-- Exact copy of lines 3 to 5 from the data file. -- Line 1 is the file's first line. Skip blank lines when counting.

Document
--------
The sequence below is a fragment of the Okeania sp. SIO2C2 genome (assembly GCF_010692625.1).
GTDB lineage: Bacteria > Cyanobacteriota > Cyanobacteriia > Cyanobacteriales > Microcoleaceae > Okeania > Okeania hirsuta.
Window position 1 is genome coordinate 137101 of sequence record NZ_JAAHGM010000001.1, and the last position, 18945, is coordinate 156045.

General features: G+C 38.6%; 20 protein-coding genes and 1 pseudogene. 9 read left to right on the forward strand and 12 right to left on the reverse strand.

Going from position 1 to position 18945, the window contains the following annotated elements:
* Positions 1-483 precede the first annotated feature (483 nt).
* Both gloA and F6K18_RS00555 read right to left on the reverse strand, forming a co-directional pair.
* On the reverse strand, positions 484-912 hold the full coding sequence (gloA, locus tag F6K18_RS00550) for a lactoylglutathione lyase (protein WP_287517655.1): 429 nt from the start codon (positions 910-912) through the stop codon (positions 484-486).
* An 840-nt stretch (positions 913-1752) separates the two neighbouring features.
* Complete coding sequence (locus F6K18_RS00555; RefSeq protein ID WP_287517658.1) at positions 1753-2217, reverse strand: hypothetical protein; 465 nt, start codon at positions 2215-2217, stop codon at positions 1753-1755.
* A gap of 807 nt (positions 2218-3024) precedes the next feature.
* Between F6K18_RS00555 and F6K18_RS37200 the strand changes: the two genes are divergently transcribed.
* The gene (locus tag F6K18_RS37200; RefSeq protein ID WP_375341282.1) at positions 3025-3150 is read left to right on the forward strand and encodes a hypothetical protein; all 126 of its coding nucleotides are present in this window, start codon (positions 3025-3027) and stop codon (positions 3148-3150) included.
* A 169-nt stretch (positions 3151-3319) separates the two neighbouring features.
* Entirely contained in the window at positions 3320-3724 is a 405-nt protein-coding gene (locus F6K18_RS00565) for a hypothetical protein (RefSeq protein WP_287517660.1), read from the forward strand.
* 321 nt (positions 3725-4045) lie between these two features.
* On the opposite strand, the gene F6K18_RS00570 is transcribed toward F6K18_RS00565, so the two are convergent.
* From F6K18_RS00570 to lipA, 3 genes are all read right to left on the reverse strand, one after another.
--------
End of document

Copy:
Window position 1 is genome coordinate 137101 of sequence record NZ_JAAHGM010000001.1, and the last position, 18945, is coordinate 156045.

General features: G+C 38.6%; 20 protein-coding genes and 1 pseudogene. 9 read left to right on the forward strand and 12 right to left on the reverse strand.

Going from position 1 to position 18945, the window contains the following annotated elements: